, LONDON, Feb 3 – British Energy Secretary Chris Huhne resigned on Friday after prosecutors announced he would be charged over allegations that he dodged a speeding penalty, but vowed to prove his innocence.
“I’m innocent of these charges and I intend to fight this in the courts,” he told reporters outside his London flat, adding that “to avoid any distraction to either my official duties or my trial defence, I am standing down”.
Huhne and his ex-wife, Vicky Pryce, will be charged with perverting the course of justice over the alleged incident in 2003 and will appear in court on February 16, Director of Public Prosecutions Keir Starmer announced.
The lawmaker is a senior member of the Liberal Democrat party, which shares power in Prime Minister David Cameron’s Conservative-led coalition.
He becomes the third minister to leave the government since it took office in May 2010.
“We have concluded that there is sufficient evidence to bring criminal charges against Mr Huhne and Ms Pryce for perverting the course of justice,” Starmer announced in a rare televised statement.
“The essence of the charges is that between March and May 2003, Mr Huhne, having allegedly committed a speeding offence, falsely informed the investigating authorities that Ms Pryce had been the driver of the vehicle in question, and she falsely accepted that she was the driver.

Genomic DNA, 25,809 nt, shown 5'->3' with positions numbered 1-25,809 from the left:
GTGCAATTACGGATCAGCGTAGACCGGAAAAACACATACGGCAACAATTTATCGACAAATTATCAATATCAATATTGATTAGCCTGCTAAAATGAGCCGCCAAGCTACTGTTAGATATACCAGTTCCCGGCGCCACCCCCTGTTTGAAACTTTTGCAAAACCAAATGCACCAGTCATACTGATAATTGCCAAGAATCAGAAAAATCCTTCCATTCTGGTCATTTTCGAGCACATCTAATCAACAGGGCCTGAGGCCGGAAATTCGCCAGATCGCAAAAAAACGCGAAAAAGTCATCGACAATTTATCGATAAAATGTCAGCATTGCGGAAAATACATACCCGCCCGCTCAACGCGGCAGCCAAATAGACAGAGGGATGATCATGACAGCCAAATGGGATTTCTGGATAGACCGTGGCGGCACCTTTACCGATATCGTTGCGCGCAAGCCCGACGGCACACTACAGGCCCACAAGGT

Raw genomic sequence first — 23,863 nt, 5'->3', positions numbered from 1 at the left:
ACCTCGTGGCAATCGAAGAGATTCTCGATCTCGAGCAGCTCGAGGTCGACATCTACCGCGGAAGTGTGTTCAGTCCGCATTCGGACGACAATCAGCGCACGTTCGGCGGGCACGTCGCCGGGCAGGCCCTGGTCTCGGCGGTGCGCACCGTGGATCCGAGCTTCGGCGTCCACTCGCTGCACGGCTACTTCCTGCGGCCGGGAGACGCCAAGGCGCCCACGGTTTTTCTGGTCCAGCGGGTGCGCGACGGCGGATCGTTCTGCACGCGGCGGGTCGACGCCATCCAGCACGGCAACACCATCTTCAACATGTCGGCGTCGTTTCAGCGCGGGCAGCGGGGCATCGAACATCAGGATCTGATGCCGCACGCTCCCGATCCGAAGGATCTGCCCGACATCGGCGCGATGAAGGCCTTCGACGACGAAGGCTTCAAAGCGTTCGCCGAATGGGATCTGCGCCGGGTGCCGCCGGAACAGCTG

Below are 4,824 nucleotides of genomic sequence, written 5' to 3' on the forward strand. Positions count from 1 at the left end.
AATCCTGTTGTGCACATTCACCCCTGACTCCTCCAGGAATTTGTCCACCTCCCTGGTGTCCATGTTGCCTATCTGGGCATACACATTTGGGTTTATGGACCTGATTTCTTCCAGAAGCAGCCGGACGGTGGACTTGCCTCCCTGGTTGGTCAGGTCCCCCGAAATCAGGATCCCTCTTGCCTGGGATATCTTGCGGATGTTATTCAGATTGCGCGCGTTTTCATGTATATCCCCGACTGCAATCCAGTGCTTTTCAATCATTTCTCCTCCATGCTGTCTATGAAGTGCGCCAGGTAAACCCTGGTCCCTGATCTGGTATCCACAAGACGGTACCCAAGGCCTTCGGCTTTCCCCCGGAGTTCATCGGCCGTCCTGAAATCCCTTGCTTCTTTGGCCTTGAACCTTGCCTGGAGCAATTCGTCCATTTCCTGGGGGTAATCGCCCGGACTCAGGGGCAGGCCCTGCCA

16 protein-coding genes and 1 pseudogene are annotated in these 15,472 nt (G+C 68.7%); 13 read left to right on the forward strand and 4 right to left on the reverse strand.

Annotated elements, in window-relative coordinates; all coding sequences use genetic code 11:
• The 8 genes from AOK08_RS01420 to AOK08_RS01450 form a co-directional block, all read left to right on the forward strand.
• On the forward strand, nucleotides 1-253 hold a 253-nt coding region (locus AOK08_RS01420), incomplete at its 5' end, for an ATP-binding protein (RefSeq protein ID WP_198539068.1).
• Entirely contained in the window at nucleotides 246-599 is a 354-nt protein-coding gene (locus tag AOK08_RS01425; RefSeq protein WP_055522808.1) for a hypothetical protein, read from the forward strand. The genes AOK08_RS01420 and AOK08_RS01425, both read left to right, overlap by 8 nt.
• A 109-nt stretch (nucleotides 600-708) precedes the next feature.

“Accordingly, summonses against both Mr Huhne and Ms Pryce have been obtained from Westminster Magistrates Court and those summonses will now be served on them. They are due to appear in court on 16 February this year.”
Huhne announced in 2010 that he was leaving his wife after having an affair, and the couple divorced last year after 26 years of marriage. They have three children and two stepchildren together.
The former journalist at the Economist, the Guardian and the Independent was elected to parliament in 2005 to represent Eastleigh in southeast England, after six years as a member of the European Parliament.
Huhne has always been ambitious, contesting the leadership of his Lib Dem party just eight months after becoming an MP. He tried again in 2007, losing out to Nick Clegg, the current leader and deputy prime minister.
Huhne was among the Lib Dems who negotiated the coalition deal with the Conservatives after the 2010 election resulted in no party winning a large enough majority to govern alone.